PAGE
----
2018 Most Endangered Buildings
Year Built: Early 1880s
Building Address: 966 S. High St.
Original Use: Residential
Current Use: Vacant, surplus
Building Condition: Structurally sound, poor interior condition
Owner: Columbus City Schools
Owner Address: 889 E. 17th Ave., Columbus
Owner Phone: 614-365-5164
Owner Phone: email@example.com
2.19.19 UPDATE – great news! A pair of anonymous philanthropists purchased the Maennerchor and are donating the building with funds for rehabilitation to The Jefferson Avenue Center, a non-profit that leases space to other non-profits. Columbus Landmarks is a longtime tenant of another Jefferson Avenue Center building at 57 Jefferson Ave.
This significant save is the result of the Brewery District Commission’s willingness to say “no” to a proposal that was not in keeping with the historic character of the neighborhood, and a truly remarkable act of generosity. We celebrate the outcome and thank our members, supporters and partners for their steadfast advocacy efforts.
Style and Significance
The original owner of the brick Queen Anne style house (visible at the rear) is not known, but the history of the building is most associated with two uses. The first was as the rectory for the Independent Protestant Church, formed in 1843 by Swiss immigrants. The church was known for its liberal policies which included giving women full and equal voice in church and Sunday school affairs. Columbus Maennerchor moved to this house in 1921. Maennerchor, founded in 1848, is the oldest continuing German singing society in America. Over the years Maennerchor added a basement rathskeller and an addition/new entry to the front of the building. Maennerchor occupied the building until 2010 when it sold the property to Columbus City Schools.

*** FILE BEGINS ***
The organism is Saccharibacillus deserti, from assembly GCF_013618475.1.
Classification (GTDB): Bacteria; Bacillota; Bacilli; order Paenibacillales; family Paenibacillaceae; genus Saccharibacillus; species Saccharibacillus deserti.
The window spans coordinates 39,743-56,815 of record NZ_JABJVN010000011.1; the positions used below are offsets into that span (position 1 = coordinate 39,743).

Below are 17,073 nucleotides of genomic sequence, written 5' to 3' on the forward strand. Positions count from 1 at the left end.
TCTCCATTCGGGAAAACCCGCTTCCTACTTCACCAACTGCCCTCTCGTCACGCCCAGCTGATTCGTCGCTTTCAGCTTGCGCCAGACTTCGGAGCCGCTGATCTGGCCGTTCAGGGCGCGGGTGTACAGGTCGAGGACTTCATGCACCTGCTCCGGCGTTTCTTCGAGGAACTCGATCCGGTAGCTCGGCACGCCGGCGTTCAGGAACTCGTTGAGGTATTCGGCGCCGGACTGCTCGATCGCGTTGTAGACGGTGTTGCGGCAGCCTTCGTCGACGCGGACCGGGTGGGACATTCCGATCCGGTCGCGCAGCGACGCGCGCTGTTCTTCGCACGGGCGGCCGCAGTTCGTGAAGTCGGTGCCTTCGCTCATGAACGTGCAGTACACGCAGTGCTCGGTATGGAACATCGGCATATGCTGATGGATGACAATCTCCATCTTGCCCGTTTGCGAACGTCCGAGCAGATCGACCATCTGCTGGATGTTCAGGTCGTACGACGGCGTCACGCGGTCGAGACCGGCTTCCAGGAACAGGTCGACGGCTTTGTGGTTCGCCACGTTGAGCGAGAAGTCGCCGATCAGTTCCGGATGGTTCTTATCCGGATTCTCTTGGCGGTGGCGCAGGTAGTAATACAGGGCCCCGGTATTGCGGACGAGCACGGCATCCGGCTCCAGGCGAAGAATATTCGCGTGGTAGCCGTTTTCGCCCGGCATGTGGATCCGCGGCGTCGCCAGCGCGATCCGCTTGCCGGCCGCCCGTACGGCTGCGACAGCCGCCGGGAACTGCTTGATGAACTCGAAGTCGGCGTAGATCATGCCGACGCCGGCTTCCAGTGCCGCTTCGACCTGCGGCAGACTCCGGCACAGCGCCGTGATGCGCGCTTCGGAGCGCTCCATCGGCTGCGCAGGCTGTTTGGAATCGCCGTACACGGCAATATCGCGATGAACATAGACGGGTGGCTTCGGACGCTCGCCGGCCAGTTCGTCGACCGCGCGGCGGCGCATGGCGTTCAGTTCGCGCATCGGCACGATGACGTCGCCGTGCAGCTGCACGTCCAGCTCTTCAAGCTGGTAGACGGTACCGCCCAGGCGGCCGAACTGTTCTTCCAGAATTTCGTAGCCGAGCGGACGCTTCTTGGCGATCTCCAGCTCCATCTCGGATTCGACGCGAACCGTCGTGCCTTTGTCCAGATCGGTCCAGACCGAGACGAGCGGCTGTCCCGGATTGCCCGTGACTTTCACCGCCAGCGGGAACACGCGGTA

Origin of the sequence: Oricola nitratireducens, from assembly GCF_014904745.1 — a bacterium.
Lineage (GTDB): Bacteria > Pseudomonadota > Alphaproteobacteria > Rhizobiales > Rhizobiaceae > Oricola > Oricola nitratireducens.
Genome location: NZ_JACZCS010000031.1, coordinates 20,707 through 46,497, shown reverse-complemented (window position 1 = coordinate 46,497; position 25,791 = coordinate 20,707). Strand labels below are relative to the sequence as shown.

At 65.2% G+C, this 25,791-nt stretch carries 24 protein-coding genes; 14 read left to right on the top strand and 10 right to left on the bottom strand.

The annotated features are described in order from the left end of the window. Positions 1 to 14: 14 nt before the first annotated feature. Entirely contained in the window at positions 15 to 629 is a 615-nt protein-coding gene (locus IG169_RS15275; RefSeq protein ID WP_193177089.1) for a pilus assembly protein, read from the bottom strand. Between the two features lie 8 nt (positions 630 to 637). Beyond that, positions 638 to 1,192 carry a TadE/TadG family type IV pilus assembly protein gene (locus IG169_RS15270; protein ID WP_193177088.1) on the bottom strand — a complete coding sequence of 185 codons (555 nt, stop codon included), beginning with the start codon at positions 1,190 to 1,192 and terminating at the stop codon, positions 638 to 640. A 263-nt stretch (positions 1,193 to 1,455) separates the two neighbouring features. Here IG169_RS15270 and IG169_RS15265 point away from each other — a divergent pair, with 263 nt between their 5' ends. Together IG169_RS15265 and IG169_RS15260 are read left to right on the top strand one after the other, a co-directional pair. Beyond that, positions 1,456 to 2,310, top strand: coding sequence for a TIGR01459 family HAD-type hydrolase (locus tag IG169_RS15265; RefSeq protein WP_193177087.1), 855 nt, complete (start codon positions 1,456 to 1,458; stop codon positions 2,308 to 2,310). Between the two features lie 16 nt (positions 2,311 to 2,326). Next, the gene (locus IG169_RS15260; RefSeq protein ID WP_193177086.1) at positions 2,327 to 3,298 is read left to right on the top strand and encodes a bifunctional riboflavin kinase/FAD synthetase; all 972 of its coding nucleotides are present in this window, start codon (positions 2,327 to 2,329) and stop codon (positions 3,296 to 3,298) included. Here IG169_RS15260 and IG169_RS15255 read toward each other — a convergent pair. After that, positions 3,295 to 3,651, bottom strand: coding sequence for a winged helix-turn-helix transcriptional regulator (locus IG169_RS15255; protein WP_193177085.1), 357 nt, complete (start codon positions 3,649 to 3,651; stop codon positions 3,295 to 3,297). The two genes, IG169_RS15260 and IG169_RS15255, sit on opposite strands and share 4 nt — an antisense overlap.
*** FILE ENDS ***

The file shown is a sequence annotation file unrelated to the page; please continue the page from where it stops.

A development proposal called for demolition of the building to make way for a new apartment building on the site. The buyers backed out and the building and adjacent vacant lot will be available for sale to the open market via direct contract with Columbus City Schools. The building will remain on the Most Endangered Buildings List as we advocate for its reuse in a redevelopment plan.
Photos by Orbit Design & Richard Burry